He was an Admiral of the Brazilian Imperial Navy. Throughout his career, which lasted almost 60 years, he participated in the Brazilian War of Independence, in the subsequent internal conflicts in the Regency Period, and later in the wars of the Prata and Paraguay. For the services rendered to his country, he was made Marquis and, later, he was chosen as Patron of the Brazilian Navy. His name is found in the Book of Heroes of the Fatherland. A volunteer since the age of 15, Tamandaré stood out from a young age for his remarkable achievements. On one occasion he saved Brazilian prisoners from Argentine captivity, taking with them the enemy ship that transported them; participated in several combats at sea and behaved like a gentleman in victories; carried out two important rescues, that of the crew and passengers of the ship "Ocean Monarch" (which had caught fire) and that of the ship "Vasco da Gama", which had been wrecked in a storm at the entrance to the bar of Rio de Janeiro. In the course of its life, Brazil passed from a colony of Portugal to the United Kingdom, then to the Empire and, in 1889, the Republic. Tamandaré participated in several conflicts that could have divided the national territory and many political crises, such as the War of Independence of Brazil, in which he pursued the Portuguese fleet almost to the mouth of the Tagus, or the Cisplatina War, in which he stood out in such a way that, at the age of 19, he was appointed commander of a ship for the first time. Internationally, he was commander of the Brazilian naval forces in the intervention in Uruguay, where he even served as a diplomat. Later, as Admiral, he commanded the naval forces of the alliance during the Paraguayan War in operations in the Rio de la Plata basin in support of the remaining forces, as in the Battle of Passo da Pátria. At the time of the Proclamation of the Republic of Brazil on November 15, 1889, Tamandaré sided with Emperor D.Pedro II and requested permission to launch a counter-coup, but the Emperor did not allow it. Two months later, on January 20, 1890, Tamandaré retired with the rank of Admiral, after almost 60 years in the service of the Brazilian Navy and his homeland. He is now the patron of the Brazilian Navy, an armada that has already named several ships in honor of its illustrious sailor. For the high services rendered to the empire, he was awarded the titles of Baron with grandeur on March 14, 1860, Viscount with grandeur on February 18, 1865, Count on December 13, 1887 and Marquis de Tamandaré on May 16, 1888., having been the first officer of the Armada to earn a title of nobility. D. Pedro II chose the name Tamandaré in honor of the Pernambuco beach where he spent time with the future Admiral, who asked the Emperor for the favor of collecting the remains of his brother Manoel Marques Lisboa, buried in that locality's cemetery. On August 20, 1957, the Medal "Mérito Tamandaré" was created by decree, used to award individual or collective personalities, military or civilian, who have provided relevant services in the dissemination and strengthening of the traditions of the Brazilian Navy. In several places in Brazil, monuments were also erected in his honor, such as the one at the beginning of Praia de Botafogo, the one in Ibirapuera Park, in São Paulo. The day of his birth, December 13, is the day of the sailor.[12][80] His name was included in the Book of Heroes of the Fatherland on December 13, 2004. He and his wife were originally buried in the city of Rio de Janeiro/RJ, but in 1994 the remains of them were transferred to the city of Rio Grande/RS, to the Tamandaré Pantheon.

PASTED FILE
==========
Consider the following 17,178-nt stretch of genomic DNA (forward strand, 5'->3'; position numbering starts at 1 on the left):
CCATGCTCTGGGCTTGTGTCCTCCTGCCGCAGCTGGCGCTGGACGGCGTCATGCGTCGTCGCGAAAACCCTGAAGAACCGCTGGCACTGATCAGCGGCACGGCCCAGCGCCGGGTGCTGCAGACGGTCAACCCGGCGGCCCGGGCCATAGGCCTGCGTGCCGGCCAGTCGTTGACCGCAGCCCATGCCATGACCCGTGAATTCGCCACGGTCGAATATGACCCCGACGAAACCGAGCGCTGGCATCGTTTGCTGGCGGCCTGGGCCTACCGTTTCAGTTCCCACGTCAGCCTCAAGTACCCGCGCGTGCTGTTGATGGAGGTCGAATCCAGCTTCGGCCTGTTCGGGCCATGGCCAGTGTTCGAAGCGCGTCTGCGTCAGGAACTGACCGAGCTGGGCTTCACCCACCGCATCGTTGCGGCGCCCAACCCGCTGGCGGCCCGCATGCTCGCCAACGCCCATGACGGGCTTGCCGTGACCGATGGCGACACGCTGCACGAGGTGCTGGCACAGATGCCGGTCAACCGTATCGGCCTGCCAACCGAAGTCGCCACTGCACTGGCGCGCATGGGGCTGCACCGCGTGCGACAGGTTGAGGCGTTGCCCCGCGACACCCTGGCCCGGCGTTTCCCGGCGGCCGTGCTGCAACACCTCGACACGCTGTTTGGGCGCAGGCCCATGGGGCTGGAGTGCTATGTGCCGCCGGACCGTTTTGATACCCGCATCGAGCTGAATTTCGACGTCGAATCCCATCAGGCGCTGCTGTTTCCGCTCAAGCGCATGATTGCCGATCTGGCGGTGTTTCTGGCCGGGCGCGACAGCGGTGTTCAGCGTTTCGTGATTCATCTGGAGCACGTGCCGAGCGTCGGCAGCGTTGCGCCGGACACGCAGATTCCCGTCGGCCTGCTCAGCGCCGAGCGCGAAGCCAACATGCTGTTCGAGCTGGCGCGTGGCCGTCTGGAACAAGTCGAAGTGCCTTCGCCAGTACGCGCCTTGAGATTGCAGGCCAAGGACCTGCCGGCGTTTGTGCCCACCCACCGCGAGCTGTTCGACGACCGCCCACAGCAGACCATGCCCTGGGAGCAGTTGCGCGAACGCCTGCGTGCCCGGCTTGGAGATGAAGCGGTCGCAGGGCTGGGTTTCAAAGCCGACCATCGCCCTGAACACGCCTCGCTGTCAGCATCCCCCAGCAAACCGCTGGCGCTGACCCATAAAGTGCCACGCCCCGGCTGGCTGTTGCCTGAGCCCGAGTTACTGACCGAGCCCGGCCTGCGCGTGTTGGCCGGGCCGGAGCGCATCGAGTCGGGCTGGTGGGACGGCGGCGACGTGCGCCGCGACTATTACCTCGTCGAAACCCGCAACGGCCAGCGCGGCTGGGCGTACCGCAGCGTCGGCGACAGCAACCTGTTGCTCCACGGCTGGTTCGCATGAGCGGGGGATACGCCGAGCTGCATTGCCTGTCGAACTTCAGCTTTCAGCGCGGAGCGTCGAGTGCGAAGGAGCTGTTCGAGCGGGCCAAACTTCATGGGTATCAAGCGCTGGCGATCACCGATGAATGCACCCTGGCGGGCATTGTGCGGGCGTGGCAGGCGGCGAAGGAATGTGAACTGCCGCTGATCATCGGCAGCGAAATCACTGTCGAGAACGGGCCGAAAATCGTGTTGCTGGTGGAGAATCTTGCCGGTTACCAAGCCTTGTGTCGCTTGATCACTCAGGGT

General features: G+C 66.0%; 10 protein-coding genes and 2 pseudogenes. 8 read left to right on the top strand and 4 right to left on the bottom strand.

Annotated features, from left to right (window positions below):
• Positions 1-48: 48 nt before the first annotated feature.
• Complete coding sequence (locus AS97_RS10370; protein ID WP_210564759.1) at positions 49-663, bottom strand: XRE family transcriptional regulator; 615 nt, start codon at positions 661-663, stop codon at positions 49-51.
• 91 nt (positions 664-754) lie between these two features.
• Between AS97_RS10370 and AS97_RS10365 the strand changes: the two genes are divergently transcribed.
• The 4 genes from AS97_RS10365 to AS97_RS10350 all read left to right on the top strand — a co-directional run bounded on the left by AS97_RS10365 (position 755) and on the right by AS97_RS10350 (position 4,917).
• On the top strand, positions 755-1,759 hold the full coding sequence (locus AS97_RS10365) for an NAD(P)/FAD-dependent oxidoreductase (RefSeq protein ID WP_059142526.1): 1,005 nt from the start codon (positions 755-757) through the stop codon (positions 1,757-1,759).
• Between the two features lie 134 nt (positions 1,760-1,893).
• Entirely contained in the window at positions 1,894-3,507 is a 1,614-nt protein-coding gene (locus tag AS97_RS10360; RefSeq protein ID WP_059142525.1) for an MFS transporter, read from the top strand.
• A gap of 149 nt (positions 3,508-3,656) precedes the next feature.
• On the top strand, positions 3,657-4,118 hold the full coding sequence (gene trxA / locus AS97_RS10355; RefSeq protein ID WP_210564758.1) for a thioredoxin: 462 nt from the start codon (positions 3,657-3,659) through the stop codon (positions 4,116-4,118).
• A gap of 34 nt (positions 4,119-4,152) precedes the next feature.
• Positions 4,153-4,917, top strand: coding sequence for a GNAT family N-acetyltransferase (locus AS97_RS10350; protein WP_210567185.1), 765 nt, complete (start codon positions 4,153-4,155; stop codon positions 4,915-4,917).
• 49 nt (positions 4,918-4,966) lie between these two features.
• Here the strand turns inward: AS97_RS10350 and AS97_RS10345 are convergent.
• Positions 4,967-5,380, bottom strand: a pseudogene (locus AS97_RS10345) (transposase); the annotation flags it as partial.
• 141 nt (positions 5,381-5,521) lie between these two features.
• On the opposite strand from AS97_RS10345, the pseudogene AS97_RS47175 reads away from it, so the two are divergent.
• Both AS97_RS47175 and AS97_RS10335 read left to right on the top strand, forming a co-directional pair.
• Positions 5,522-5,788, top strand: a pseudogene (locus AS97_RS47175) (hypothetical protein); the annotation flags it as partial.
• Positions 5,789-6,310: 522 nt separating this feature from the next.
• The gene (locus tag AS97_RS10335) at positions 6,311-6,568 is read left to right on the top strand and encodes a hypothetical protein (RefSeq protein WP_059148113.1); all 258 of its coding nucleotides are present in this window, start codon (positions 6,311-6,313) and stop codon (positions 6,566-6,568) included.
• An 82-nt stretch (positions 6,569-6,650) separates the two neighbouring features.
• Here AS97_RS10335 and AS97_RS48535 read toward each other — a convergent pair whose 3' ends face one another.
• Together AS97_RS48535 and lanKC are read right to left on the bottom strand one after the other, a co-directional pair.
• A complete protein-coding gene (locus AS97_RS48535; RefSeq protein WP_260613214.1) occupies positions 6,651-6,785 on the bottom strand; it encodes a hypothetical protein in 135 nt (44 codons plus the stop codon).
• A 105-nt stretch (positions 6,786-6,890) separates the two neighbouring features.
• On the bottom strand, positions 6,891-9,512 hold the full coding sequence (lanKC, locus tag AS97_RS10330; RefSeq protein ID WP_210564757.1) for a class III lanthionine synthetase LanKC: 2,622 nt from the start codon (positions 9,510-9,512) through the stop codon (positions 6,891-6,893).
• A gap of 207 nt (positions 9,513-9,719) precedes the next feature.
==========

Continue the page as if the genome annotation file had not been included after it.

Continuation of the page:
He was an Admiral of the Brazilian Imperial Navy. Throughout his career, which lasted almost 60 years, he participated in the Brazilian War of Independence, in the subsequent internal conflicts in the Regency Period, and later in the wars of the Prata and Paraguay. For the services rendered to his country, he was made Marquis and, later, he was chosen as Patron of the Brazilian Navy. His name is found in the Book of Heroes of the Fatherland. A volunteer since the age of 15, Tamandaré stood out from a young age for his remarkable achievements. On one occasion he saved Brazilian prisoners from Argentine captivity, taking with them the enemy ship that transported them; participated in several combats at sea and behaved like a gentleman in victories; carried out two important rescues, that of the crew and passengers of the ship "Ocean Monarch" (which had caught fire) and that of the ship "Vasco da Gama", which had been wrecked in a storm at the entrance to the bar of Rio de Janeiro. In the course of its life, Brazil passed from a colony of Portugal to the United Kingdom, then to the Empire and, in 1889, the Republic. Tamandaré participated in several conflicts that could have divided the national territory and many political crises, such as the War of Independence of Brazil, in which he pursued the Portuguese fleet almost to the mouth of the Tagus, or the Cisplatina War, in which he stood out in such a way that, at the age of 19, he was appointed commander of a ship for the first time. Internationally, he was commander of the Brazilian naval forces in the intervention in Uruguay, where he even served as a diplomat. Later, as Admiral, he commanded the naval forces of the alliance during the Paraguayan War in operations in the Rio de la Plata basin in support of the remaining forces, as in the Battle of Passo da Pátria. At the time of the Proclamation of the Republic of Brazil on November 15, 1889, Tamandaré sided with Emperor D.Pedro II and requested permission to launch a counter-coup, but the Emperor did not allow it. Two months later, on January 20, 1890, Tamandaré retired with the rank of Admiral, after almost 60 years in the service of the Brazilian Navy and his homeland. He is now the patron of the Brazilian Navy, an armada that has already named several ships in honor of its illustrious sailor. For the high services rendered to the empire, he was awarded the titles of Baron with grandeur on March 14, 1860, Viscount with grandeur on February 18, 1865, Count on December 13, 1887 and Marquis de Tamandaré on May 16, 1888., having been the first officer of the Armada to earn a title of nobility. D. Pedro II chose the name Tamandaré in honor of the Pernambuco beach where he spent time with the future Admiral, who asked the Emperor for the favor of collecting the remains of his brother Manoel Marques Lisboa, buried in that locality's cemetery. On August 20, 1957, the Medal "Mérito Tamandaré" was created by decree, used to award individual or collective personalities, military or civilian, who have provided relevant services in the dissemination and strengthening of the traditions of the Brazilian Navy. In several places in Brazil, monuments were also erected in his honor, such as the one at the beginning of Praia de Botafogo, the one in Ibirapuera Park, in São Paulo. The day of his birth, December 13, is the day of the sailor.[12][80] His name was included in the Book of Heroes of the Fatherland on December 13, 2004. He and his wife were originally buried in the city of Rio de Janeiro/RJ, but in 1994 the remains of them were transferred to the city of Rio Grande/RS, to the Tamandaré Pantheon.

Bio by: Ali Kamel Issmael Junior